Between June and September, the new Administration had nearly 90 days to address these most urgent concerns of the Filipino people. But apparently, its efforts were not good enough because the percentage share of those who expressed utmost concern for inflation even rose from June’s 57% to September’s 66%. Such an increment of nine percentage points (ppts) exceeded those increases in the concern for job creation (six ppts) and peace promotion (six ppts) and fighting criminality and involuntary hunger which both rose by five ppts.

It should surprise no one then that of all the Pulse Asia respondents, only 31% approved of the Marcos government’s management of inflation. With some 42% actual disapproval, the government’s net approval rating was negative 11%. What is interesting is that the issue of inflation was found to concern the biggest share of the respondents at 66%, and yet the approval rating of government handling was the lowest, or its disapproval the highest.

We would not call it “creative communication,” this latest Palace release about the President’s bold declaration in defense of the peso with its weakness motivating higher inflation. The timing is definitely off. Those fighting words came two weeks after the public expressed concern about inflation and strong disapproval of this Government’s management of inflation. More important, it was no more than a policy intention as it is forward looking: defending the peso is to commence only “in the coming months.” This is quite different from the BSP governor’s statement earlier this month that the central bank has been active in the FX market, and the interest rate action that began in May. This is also very far from the National Economic and Development Authority (NEDA) chief’s assurance of the “government’s greater sense of urgency.”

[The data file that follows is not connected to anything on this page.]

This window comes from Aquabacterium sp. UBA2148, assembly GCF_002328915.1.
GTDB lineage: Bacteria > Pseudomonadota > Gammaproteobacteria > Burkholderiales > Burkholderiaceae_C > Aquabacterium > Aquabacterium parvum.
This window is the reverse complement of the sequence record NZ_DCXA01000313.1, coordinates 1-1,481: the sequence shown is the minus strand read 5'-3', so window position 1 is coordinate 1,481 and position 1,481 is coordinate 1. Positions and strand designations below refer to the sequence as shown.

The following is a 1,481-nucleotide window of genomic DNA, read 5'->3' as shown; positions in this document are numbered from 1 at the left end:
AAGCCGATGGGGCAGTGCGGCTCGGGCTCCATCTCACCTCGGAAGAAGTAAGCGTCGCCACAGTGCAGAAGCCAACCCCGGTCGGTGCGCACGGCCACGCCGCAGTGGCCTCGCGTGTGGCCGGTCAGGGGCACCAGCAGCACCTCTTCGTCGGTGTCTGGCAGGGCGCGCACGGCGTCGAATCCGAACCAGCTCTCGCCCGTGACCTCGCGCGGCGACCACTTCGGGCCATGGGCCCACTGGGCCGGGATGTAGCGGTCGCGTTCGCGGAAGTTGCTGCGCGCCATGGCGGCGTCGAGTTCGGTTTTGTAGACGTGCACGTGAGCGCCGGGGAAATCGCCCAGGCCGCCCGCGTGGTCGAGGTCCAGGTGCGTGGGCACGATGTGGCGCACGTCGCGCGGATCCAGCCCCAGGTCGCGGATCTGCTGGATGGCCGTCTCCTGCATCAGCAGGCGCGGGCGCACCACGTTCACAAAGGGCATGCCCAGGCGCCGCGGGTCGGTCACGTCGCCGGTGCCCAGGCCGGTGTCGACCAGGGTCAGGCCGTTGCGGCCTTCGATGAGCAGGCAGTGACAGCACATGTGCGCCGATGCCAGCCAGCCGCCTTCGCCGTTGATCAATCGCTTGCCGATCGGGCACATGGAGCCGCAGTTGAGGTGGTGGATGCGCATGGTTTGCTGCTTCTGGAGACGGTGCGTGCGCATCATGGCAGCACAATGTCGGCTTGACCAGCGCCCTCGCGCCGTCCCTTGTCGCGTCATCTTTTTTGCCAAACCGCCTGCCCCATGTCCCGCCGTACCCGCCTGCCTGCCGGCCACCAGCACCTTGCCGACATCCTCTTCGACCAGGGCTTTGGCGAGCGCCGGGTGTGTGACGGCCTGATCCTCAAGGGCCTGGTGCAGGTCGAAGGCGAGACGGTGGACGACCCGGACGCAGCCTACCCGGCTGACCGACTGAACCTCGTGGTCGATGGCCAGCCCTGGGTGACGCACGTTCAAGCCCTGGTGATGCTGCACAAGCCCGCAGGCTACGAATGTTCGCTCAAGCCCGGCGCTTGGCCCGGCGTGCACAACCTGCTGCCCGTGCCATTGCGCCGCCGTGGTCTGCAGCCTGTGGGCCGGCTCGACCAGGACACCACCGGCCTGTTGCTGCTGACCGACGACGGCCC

Remember Ms. Georgieva’s mantra to “act now and act together?” Individual economies can do no less than prepare for what is expected because we are moving from a more predictable world to one that is more fragile, uncertain, and volatile. If the global economy is like a ship in choppy waters, it is unwise to wait for a few more months before we take action. We cannot afford to lose time; otherwise, we lose sleep in the future.

Nothing is creative, or perhaps constructive, about projecting our performance in handling price pressures at the expense of other countries. In the first place, the BSP itself admitted that we might breach the target of 2-4% this year, and the next.

We agree that under the present circumstances, a combination of firm interest rate action and occasional but strategic FX intervention in the market should help stabilize the peso and moderate its pass through to inflation. This twin response, one, mitigates the accumulation of inflationary pressures from the second-round effects; two, minimizes financial stability risks including possible corporate distress due to currency mismatch; and, three, avoids de-anchoring inflation expectations.